Repair of Thoracoabdominal Aortic Aneurysms

  • STATUS
    Recruiting
  • End date
    May 23, 2024
  • participants needed
    15
  • sponsor
    The Christ Hospital
Updated on 23 January 2021

Summary

The primary objective of the clinical investigation is to assess the use of the Medtronic Valiant Thoracoabdominal Stent Graft System to repair thoracoabdominal aortic aneurysms in patients having appropriate anatomy. The primary intent of the study is to assess safety and preliminary effectiveness of the device. Additionally, the study will assess technical success and treatment success at each follow-up interval.

Description

Patients diagnosed with TAAA have a poor medical history and require surgical intervention to extend life. Several repair techniques have been developed, but each carry risk. Open repairs are durable but have substantial perioperative mortality and postoperative morbidity. Endovascular techniques are plagued by high procedural complexity and poor branch vessel patency. Parallel techniques may have poor seal and may be prone to endoleak. In contrast, the manifold approach has circumferential seal at the proximal end of the system. It has relatively simple case planning and it has virtually no ischemic time. Due to these advantages, the Investigator believes the novel proposed technique may overcome some of the current clinical risks with other approaches.

Patients who participate in this study may benefit from having a less invasive procedure compared to open repair of their thoracoabdominal aortic aneurysm. The Investigator expects the amount of discomfort, total blood loss, recovery time, and overall hospital stay to be less than open repair. Many of the patients presenting with a thoracoabdominal aneurysm are not candidates for open repair due to existing comorbidities. With the progressive nature of the disease, these patients have limited options for medical intervention and are willing to assume a higher amount of risk.

The Medtronic Valiant Thoracoabdominal Stent Graft System is made up of two main body components and makes use of several off-the-shelf FDA-approved stent graft components. The two custom main body grafts are the thoracic bifurcation and the visceral manifold. The thoracic bifurcation is deployed in the thoracic aorta and provides the proximal seal for the device. For a Type I or II thoracoabdominal aneurysm the proximal seal is in zone 3, for Type III and V the device seals in zone 4. The two limbs of the thoracic bifurcation allows for continued aortic flow while deploying the visceral segment. The visceral manifold is deployed within the larger 20 mm limb of the thoracic bifurcation to set the stage for the visceral debranching. The branches of the visceral manifold extend to the visceral vessel with the use of covered bridging stents and provide distal seal of the manifold. The smaller 16 mm limb of the thoracic bifurcation extends to the infrarenal segment to either seal in zone 9 for a Type I and V and in zone 10 for Type II and III. All other connections in the device make use of sizes that are modular and independent of patient anatomy.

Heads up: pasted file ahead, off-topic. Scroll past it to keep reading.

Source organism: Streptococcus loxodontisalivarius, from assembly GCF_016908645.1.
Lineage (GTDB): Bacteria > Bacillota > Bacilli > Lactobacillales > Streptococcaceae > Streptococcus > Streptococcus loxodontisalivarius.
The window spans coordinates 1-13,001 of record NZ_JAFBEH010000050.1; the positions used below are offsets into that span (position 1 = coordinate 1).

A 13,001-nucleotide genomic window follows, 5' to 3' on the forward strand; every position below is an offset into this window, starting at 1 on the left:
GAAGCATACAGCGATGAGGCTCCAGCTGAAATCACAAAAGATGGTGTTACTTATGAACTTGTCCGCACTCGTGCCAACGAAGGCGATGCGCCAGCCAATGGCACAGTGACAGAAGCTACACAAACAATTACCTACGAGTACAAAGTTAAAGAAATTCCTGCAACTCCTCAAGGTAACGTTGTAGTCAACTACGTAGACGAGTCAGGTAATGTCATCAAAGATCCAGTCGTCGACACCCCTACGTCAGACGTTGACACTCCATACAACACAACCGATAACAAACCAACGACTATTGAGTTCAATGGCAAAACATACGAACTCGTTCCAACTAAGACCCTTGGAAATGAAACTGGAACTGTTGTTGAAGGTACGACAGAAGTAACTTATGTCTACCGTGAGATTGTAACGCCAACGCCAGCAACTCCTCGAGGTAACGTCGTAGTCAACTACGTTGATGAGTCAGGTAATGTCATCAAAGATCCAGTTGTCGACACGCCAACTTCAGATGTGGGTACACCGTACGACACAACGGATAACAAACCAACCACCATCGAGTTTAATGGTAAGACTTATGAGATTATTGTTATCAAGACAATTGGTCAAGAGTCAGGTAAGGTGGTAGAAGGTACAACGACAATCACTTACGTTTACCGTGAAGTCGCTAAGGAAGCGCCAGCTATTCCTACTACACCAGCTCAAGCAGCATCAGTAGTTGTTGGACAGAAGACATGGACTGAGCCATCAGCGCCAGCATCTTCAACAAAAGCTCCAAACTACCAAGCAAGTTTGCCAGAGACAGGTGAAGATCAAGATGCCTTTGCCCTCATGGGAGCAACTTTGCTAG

The Medtronic Valiant Thoracoabdominal Stent Graft works to bifurcate aortic flow upstream of the target visceral vessels. This bifurcation has a two-fold benefit. First it allows for aortic flow to be compartmentalized into a visceral segment and an infrarenal segment providing for uninterrupted flow to the visceral vessels as well as the infrarenal segment throughout the procedure. If any of the connections cannot be made or the patient status declines during the procedure, then it can be staged and the connections can be made at a later date. Second, the upstream bifurcation encourages more favorable flow conditions in the bridging stents and target vessels which may prevent target vessel occlusion. This is due to the fact that the bifurcations are upstream providing a sweeping transition into the renal arteries that is smooth providing for relatively laminar flow conditions. The design demonstrates that more central aortic flow is obtained with this design increasing flow rates in the visceral vessels to potentially increase target vessel patency.

The device can be used as an off-the-shelf system, negating the need for lead times associated with custom-built devices. The critical sizing will need to be done with the proximal end of the thoracic bifurcation, distal landing zone in the aorta or iliac arteries, and the bridging stents. The proximal end of the thoracic bifurcation can be sized by choosing any of the available sizes of the Medtronic TAAA thoracic bifurcation stent grafts, and the sizes of the bridging stents can be manipulated by choosing any of the commercially available sizes of the Atrium iCast. The Atrium iCasts are added to the system in-vivo and connected with passive fixation which negates the need to size the main body components based on the target vessel sizes. All other connections in the device make use of sizes that are the same, independent of patient anatomy.